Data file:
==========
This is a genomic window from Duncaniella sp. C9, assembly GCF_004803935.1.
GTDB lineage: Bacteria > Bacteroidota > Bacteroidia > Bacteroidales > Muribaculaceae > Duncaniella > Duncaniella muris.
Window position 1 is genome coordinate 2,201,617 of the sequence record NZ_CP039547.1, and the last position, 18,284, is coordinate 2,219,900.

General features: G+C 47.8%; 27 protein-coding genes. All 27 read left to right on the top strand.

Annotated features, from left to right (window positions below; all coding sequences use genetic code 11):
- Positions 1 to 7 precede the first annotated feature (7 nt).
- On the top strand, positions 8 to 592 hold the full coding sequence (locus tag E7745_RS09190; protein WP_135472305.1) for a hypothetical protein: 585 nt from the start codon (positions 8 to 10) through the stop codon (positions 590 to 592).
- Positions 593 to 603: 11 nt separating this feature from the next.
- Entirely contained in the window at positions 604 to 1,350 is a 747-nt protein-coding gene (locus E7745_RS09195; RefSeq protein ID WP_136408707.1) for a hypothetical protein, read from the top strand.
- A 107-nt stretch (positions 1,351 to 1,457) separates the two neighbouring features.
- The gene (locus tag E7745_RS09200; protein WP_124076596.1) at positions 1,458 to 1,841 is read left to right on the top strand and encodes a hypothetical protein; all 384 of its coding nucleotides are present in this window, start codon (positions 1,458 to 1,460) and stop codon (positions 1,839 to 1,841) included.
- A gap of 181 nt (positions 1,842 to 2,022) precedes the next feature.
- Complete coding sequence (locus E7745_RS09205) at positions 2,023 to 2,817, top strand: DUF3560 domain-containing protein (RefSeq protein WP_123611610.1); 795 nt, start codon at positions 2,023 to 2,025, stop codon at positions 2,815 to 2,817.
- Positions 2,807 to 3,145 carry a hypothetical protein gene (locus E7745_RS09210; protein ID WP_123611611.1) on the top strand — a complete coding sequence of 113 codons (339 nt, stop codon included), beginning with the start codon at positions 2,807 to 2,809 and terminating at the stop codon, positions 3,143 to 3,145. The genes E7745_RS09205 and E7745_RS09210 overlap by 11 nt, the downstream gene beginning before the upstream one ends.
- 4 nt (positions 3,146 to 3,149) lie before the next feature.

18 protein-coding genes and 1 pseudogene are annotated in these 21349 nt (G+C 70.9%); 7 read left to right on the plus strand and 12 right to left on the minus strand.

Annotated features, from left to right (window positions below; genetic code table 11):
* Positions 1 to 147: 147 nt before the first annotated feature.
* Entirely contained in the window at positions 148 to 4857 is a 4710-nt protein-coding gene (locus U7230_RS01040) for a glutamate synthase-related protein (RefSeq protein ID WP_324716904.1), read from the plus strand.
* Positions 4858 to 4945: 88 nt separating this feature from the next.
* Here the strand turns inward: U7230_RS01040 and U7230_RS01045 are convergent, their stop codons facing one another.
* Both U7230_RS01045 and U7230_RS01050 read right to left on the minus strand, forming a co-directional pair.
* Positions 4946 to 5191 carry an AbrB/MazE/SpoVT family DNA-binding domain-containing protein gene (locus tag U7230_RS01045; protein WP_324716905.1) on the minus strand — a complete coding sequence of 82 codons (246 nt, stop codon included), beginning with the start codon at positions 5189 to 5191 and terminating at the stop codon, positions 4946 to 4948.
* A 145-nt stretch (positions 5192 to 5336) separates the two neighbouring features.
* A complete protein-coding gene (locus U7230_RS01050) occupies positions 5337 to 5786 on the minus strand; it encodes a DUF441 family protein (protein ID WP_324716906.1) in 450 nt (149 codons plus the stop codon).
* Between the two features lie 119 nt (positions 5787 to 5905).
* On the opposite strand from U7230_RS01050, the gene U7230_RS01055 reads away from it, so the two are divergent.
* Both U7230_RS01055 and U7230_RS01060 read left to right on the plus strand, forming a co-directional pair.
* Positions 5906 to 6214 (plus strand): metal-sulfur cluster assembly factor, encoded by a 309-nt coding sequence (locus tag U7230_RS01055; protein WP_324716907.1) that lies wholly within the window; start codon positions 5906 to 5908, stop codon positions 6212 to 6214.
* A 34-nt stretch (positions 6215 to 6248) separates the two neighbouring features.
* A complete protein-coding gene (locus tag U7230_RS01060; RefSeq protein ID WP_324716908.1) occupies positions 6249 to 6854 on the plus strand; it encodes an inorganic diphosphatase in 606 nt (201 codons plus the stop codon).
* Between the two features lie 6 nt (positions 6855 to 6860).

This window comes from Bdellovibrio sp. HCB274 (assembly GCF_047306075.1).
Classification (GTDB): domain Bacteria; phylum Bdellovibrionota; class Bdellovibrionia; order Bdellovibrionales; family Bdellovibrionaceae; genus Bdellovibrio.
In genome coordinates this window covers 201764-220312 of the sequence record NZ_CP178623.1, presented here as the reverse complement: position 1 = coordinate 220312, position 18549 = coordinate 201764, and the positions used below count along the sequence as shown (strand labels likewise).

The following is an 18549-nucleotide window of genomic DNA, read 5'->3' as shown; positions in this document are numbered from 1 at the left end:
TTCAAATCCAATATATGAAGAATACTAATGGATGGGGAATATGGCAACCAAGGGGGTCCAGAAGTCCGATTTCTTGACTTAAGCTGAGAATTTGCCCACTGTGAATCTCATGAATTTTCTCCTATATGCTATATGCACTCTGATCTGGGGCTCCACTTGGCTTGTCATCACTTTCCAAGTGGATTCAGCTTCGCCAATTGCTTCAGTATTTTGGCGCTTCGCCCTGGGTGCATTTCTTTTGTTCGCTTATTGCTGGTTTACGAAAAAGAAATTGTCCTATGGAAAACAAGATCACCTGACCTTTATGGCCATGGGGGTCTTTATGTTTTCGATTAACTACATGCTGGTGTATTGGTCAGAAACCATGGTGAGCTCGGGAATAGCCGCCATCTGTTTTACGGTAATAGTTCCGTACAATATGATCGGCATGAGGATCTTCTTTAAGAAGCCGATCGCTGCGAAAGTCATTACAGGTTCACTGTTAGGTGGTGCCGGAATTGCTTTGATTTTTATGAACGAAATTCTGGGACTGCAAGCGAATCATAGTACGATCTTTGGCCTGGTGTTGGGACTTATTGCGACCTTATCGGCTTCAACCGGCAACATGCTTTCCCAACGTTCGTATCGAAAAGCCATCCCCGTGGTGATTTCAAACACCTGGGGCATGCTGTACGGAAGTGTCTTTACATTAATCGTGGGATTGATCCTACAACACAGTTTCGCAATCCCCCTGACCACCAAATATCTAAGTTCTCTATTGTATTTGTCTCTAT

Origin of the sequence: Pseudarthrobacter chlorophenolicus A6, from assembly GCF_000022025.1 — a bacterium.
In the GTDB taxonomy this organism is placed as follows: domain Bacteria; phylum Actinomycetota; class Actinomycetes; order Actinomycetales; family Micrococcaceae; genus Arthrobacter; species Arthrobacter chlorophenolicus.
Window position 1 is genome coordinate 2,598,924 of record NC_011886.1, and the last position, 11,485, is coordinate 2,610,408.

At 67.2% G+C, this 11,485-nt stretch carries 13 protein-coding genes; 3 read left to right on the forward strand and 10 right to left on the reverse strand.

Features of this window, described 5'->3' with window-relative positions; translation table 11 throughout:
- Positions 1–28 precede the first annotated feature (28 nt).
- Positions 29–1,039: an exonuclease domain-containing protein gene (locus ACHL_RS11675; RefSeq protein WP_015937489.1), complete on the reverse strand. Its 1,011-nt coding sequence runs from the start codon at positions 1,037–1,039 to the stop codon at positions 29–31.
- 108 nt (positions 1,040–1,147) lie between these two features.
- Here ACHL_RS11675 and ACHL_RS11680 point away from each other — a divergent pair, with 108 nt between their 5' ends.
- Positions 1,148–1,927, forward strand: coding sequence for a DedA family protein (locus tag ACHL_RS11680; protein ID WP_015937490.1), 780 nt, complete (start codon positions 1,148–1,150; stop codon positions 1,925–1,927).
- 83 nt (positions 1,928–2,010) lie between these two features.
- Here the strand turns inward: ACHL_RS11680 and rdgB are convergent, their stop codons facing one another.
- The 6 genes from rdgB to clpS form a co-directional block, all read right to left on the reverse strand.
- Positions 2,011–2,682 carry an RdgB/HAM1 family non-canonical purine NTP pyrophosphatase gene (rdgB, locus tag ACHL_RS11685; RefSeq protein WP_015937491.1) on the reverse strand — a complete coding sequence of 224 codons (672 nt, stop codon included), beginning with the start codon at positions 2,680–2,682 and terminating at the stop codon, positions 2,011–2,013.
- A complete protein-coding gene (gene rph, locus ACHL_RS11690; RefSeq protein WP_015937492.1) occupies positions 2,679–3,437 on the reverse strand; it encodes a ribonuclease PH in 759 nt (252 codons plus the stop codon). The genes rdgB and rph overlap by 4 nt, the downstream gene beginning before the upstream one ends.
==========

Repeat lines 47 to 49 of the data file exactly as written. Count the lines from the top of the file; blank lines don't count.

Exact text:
- Positions 1,148–1,927, forward strand: coding sequence for a DedA family protein (locus tag ACHL_RS11680; protein ID WP_015937490.1), 780 nt, complete (start codon positions 1,148–1,150; stop codon positions 1,925–1,927).
- 83 nt (positions 1,928–2,010) lie between these two features.
- Here the strand turns inward: ACHL_RS11680 and rdgB are convergent, their stop codons facing one another.